Mel Gibson has already taken on Christmas, and is now set to turn his attention to the Chanucah story.
The actor, who was famously arrested for drink driving and launched into 1a>a tirade about Jews1b>, is to bring the story of Judah Maccabee to the big screen.
The as yet unnamed drama will be written by Basic Instinct screenwriter Joe Eszterhas and Mr Gibson. It will follow the story of the legendary Jewish warrior, who along with his father and brothers led the Jews in a revolt against the Greek conquerors.
Mr Gibson’s previous biblical outing, The Passion of the Christ, was told in Aramaic, but there is no word yet whether the new film will feature any ancient languages.
Mr Gibson has a track record of playing maverick fighters; one of his most notable roles was that of Scottish rebel William Wallace in Braveheart.
Rabbi Marvin Hier, dean of the Simon Wiesenthal Centre Museum of Tolerance, said Mr Gibson should not be cast in the film or involved in it in any way.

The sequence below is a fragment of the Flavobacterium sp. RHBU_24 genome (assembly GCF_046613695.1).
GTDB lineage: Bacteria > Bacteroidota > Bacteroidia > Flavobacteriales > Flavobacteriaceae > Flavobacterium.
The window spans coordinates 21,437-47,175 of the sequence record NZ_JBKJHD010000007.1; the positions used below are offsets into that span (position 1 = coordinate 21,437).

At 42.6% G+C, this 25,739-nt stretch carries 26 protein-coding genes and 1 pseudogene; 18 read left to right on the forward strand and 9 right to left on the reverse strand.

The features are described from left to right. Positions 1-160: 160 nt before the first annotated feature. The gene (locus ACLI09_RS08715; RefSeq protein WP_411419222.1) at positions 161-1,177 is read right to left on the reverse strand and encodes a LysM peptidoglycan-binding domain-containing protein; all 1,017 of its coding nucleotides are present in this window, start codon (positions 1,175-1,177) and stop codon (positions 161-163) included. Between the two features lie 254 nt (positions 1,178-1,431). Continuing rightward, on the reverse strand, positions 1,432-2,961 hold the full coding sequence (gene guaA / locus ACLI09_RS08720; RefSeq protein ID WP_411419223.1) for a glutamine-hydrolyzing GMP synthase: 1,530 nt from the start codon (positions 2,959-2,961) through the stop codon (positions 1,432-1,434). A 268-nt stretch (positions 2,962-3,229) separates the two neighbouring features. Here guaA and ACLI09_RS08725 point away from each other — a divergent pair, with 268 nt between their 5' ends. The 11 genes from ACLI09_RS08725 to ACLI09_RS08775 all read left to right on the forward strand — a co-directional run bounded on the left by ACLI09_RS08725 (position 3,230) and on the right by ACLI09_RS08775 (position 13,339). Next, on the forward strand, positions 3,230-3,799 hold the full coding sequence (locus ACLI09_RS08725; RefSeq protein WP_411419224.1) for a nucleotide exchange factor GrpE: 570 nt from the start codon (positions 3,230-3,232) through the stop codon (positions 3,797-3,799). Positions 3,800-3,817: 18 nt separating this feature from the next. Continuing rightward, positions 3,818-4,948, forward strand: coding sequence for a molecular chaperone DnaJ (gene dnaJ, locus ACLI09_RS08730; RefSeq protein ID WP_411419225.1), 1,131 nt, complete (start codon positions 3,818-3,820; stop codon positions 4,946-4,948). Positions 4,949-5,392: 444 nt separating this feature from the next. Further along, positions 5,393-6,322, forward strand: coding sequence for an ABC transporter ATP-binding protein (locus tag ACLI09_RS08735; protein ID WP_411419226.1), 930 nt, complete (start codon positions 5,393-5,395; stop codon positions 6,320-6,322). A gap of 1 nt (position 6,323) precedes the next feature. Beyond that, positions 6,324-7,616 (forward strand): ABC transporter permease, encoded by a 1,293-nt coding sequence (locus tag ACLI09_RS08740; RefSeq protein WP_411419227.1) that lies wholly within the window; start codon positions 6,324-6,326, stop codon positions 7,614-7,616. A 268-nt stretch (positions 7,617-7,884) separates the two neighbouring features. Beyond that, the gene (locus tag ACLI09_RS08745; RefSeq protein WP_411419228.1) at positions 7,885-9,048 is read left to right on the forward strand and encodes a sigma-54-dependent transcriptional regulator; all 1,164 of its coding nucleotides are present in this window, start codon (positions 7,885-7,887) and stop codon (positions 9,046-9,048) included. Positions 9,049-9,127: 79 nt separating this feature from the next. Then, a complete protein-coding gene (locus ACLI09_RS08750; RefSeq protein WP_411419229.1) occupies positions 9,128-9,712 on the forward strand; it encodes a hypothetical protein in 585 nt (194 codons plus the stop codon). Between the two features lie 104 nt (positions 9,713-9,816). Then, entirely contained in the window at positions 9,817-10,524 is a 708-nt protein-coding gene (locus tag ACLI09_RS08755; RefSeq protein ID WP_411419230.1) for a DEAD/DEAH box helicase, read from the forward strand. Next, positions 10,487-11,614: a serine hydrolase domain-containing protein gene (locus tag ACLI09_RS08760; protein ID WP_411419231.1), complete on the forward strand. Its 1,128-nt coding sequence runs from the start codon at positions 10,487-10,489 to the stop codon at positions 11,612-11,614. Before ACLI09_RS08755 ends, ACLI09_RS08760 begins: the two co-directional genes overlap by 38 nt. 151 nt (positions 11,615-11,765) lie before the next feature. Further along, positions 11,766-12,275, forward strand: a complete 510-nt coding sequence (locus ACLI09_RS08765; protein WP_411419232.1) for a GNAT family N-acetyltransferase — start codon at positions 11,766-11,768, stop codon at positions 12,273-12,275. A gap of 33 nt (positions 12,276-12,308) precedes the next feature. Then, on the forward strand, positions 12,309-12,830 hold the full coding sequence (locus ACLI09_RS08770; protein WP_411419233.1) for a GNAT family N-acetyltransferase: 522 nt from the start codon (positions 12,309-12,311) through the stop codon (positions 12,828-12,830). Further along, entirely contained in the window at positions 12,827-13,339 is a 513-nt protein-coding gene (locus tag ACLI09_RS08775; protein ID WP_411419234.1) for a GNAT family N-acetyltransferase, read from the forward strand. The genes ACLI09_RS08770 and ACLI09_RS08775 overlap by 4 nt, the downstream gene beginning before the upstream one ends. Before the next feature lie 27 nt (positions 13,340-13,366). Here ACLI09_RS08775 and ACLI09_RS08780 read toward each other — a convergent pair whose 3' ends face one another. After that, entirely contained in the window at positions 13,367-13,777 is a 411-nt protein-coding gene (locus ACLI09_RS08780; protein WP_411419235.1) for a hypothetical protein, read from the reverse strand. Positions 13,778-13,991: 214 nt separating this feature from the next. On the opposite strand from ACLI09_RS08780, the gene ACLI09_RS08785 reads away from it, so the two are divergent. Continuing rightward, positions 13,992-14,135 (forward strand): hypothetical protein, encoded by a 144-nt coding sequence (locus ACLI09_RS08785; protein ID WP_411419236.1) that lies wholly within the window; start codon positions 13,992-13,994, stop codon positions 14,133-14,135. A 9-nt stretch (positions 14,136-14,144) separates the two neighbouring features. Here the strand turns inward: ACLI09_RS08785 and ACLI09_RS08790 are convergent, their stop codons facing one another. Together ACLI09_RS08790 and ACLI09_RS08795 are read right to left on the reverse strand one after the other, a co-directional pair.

"He has shown nothing but antagonism and disrespect to Jews," said Rabbi Hier. "There were the antisemitic remarks he made, his portrayal of Jews in The Passion of Christ.
"He's had a long history of antagonism with Jews. Casting him as a director or perhaps as the star of Judah Maccabee is like casting Madoff to be the head of the Securities and Exchange Commission, or a white supremacist as trying to portray Martin Luther King Jr.
"It's simply an insult to Jews."
The Anti-Defamation League also expressed regret that "someone better" could not be found to film the story.
"As a hero of the Jewish people and a universal hero in the struggle for religious liberty, Judah Maccabee deserves better," said national director Abraham Foxman. "It would be a travesty to have the story of the Maccabees told by one who has no respect and sensitivity for other people's religious views.
"Not only has Mel Gibson shown outward antagonism toward Jews and Judaism in his public statements and actions, but his previous attempt to bring biblical history to life on the screen was marred by antisemitism," he added.
"While we do not argue with Mel Gibson's right to make this film, we still strongly believe that Warner Bros. should reconsider Gibson's involvement in this project."